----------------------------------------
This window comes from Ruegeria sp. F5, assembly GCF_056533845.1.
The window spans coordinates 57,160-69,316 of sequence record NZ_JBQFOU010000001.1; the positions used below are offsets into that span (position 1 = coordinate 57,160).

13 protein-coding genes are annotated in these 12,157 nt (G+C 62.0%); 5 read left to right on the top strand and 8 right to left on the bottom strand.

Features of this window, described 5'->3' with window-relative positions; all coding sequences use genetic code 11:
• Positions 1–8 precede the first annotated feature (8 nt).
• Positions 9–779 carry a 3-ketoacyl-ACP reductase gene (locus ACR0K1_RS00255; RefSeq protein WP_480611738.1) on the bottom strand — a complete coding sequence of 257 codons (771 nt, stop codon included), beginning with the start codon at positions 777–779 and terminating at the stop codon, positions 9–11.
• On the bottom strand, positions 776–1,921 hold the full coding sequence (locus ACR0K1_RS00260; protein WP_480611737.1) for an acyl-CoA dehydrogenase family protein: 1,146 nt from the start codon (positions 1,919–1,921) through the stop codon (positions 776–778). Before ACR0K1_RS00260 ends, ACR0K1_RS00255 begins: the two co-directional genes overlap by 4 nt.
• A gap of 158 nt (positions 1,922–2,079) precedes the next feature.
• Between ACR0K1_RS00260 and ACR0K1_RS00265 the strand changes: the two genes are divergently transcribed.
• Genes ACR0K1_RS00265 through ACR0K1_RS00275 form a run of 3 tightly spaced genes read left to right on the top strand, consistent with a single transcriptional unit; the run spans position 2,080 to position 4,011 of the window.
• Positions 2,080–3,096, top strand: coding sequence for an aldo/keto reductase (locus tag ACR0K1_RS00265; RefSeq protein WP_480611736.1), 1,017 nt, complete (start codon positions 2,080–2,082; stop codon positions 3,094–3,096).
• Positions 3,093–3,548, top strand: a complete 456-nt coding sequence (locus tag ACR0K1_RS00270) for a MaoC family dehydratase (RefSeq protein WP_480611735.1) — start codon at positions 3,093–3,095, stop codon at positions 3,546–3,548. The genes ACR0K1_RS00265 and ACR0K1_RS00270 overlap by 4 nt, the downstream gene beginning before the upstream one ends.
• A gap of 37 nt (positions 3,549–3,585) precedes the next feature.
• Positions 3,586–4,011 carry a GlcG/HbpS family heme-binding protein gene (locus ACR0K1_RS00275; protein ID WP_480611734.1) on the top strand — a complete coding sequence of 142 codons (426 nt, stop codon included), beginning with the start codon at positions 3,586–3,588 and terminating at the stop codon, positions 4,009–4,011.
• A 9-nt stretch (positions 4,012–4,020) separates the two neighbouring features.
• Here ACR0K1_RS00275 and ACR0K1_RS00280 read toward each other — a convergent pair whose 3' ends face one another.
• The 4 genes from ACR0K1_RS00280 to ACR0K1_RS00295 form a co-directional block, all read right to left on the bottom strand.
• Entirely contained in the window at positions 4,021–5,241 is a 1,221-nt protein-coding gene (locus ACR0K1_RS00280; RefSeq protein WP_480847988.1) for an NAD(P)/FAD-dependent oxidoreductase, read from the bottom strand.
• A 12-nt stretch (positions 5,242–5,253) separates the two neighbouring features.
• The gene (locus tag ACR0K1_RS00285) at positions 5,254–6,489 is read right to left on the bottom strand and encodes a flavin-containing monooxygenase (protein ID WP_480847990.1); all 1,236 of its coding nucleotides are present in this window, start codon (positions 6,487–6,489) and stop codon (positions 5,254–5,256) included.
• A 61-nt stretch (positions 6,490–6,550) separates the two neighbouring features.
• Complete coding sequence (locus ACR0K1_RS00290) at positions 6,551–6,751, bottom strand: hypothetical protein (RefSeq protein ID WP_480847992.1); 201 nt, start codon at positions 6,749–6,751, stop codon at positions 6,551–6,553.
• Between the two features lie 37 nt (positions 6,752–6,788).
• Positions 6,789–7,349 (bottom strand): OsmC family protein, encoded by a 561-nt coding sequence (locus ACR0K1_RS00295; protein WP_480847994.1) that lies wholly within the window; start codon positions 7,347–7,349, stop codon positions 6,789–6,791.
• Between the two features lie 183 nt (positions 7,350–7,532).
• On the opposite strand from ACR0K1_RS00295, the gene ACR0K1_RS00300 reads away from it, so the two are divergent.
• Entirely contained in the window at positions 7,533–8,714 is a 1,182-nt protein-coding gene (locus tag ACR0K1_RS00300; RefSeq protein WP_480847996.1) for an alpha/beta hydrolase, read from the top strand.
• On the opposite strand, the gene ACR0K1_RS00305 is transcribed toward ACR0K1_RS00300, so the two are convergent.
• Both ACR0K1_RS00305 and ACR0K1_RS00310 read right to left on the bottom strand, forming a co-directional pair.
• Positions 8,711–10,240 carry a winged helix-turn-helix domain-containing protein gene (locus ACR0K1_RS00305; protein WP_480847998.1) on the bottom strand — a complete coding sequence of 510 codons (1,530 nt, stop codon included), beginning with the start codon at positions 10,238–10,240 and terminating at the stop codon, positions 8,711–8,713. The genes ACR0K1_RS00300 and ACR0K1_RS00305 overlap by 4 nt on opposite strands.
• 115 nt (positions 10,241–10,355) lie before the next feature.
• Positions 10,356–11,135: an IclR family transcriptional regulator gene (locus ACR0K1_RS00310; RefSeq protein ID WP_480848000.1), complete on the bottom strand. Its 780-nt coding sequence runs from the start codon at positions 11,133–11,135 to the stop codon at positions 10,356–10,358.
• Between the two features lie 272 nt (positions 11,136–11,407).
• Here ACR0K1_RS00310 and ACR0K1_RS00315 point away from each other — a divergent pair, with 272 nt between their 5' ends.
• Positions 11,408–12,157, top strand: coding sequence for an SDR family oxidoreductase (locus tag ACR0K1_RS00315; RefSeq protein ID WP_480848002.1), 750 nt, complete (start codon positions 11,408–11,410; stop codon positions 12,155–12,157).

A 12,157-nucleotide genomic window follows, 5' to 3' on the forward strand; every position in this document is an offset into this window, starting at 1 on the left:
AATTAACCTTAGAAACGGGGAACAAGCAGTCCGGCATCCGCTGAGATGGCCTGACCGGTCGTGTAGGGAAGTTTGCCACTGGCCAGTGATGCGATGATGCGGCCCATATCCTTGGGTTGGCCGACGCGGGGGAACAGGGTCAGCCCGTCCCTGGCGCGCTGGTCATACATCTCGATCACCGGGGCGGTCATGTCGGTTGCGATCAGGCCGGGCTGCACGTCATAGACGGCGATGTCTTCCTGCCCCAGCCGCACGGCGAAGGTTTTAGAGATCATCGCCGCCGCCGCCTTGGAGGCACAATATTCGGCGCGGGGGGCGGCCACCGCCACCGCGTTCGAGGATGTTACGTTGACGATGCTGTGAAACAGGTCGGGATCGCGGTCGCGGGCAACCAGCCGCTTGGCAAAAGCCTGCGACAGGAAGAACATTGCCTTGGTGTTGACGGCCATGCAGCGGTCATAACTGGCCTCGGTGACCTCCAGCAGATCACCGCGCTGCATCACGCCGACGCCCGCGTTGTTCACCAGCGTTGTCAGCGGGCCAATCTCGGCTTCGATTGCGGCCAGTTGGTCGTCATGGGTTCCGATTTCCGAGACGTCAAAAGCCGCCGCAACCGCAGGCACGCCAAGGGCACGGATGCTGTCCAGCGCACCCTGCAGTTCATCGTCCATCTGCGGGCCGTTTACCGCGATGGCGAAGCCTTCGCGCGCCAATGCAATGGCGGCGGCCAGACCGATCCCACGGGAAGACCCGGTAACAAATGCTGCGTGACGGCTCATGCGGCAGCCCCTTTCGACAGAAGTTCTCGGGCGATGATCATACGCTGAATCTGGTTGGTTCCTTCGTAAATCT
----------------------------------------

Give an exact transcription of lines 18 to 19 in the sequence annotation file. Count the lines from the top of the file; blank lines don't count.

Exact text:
• Entirely contained in the window at positions 4,021–5,241 is a 1,221-nt protein-coding gene (locus ACR0K1_RS00280; RefSeq protein WP_480847988.1) for an NAD(P)/FAD-dependent oxidoreductase, read from the bottom strand.
• A 12-nt stretch (positions 5,242–5,253) separates the two neighbouring features.